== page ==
Falling in love is not just for lovers, it is for travelers too.
We are in Sayulita, Mexico, on the Pacific Ocean where pelicans cartwheel into the water, their outer feathers ragged from diving for tiny fish. Our home for ten days is one of seven little bungalows split from an old villa called Los Casa Arcos. A white stucco alcove with a red tiled roof, black-painted windows, and surrounded by worn brick paths, our temporary home is tucked between an old cemetery settled into the hillside above us and a canopy of trees that muffle the crashing waves against the rocks below us. Just after sunset, candlelight flickers between the crypts, and the geckos, birds, and cicadas take turns whirring and chirping from the spreading branches.
Antonio, the innkeeper, gardener, bug sprayer, and roof leak fixer stomps around the grounds and the houses. He is trailed by his little girl, Nina, who chatters at him like a tree gecko searching for her family. Antonio shoos Rita, the white cat with a brown face, from our covered patio, but since she cries with pleasure when we return from our adventures, we adopt her and sneak her little pieces of cheese as she winds around our legs.
Antonio shows us the secret tunnel that runs underneath the length of the villa and hands us the keys to the gate at the far end that opens onto a crumbling staircase above a hidden beach. The granite rocks glitter with shimmering mica, and Paul is enchanted by all of it—especially the tunnel.
Thunder and lightning race across Sayulita Bay each midnight and Paul knows where to put the bowls and towels to catch the water streaming in from the cracks Antonio has not yet fixed. On our third night, a violent storm hung over the villa for an interminable time, and Rita became frantic on the patio howling and moaning for help. Against Paul’s better judgement, we let her in where she raced to the bed and dropped a two-inch long cockroach in the middle of the tangled sheets. My screams pierced the night greater than any boom of thunder, and Paul and Antonio met at the ancient door of our abode and silently exchanged the squirming cat. Both men were in their underwear, but they only wanted my shrieking to end, so they silently agreed to let appearances—Antonio in his boxers and Paul in his white underpants—to pass without comment.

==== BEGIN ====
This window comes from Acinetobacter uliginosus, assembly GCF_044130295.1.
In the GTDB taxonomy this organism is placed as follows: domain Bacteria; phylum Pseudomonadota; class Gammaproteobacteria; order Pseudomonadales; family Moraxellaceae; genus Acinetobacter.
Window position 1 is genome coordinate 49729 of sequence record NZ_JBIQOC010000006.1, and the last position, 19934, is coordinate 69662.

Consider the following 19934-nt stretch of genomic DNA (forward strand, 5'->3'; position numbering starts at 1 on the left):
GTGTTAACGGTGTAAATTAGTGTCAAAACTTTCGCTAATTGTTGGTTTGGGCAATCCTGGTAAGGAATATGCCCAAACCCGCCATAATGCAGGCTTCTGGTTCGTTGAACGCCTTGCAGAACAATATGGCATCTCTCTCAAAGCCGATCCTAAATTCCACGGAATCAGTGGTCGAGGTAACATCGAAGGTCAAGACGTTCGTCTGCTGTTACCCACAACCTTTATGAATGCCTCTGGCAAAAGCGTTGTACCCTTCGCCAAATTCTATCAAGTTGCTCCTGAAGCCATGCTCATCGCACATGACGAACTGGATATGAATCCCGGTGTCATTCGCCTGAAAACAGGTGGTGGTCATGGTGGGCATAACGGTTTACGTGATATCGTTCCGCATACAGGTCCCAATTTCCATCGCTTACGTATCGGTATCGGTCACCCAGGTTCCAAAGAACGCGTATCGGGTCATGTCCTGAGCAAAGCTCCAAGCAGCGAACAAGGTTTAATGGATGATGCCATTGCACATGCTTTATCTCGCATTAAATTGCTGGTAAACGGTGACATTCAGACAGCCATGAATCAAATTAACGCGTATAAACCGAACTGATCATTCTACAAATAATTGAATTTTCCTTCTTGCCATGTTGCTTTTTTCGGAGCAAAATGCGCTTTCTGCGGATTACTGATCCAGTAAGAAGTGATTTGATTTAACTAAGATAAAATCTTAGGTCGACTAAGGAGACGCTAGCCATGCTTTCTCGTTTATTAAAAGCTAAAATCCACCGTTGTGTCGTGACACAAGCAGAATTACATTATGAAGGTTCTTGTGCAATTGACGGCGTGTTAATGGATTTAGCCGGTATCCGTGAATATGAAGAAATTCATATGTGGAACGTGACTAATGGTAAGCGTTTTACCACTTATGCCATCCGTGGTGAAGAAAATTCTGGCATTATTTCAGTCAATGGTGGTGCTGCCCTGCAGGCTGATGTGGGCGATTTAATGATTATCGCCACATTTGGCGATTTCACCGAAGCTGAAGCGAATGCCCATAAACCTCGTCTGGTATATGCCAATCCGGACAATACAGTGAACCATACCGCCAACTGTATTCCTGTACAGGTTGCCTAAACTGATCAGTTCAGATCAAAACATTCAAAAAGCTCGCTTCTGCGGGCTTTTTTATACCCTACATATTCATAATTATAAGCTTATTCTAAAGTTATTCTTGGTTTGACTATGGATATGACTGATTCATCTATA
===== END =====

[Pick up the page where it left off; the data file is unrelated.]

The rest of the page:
I have never seen so many beach hawkers trudge through the sand and ask people to buy from the rainbow of wares piled on their backs, hanging from their arms, or tucked away in large, flapping bags. Old men with tired, dirty cowboy hats open their briefcase-like boxes to reveal brilliant, shined silver jewelry, while pairs of women grab corners of neon blankets and frilly table clothes and shake them aloft to showcase the expansive colors. Grim little boys hold bouquets of roses and lilies aloft and cajole men at each table; they know they must sell them before returning home to their mothers.
But it is the musicians of Sayulita who greet you on every street corner, beach entrance, even under our patio one night. No one sings softly, everywhere ukuleles and bongo drums play country music, and guitars pound the chords to 1970 hits—especially Hotel California—which gets in your head for the rest of the day, but it was the Mariachi band that made me fall in love with Sayulita.
A band of five coronets, a bass guitar, an accordion, and one violin crowd into the beachside restaurant where we are having dinner, and other diners grumble as they scrape their chairs closer to their tables.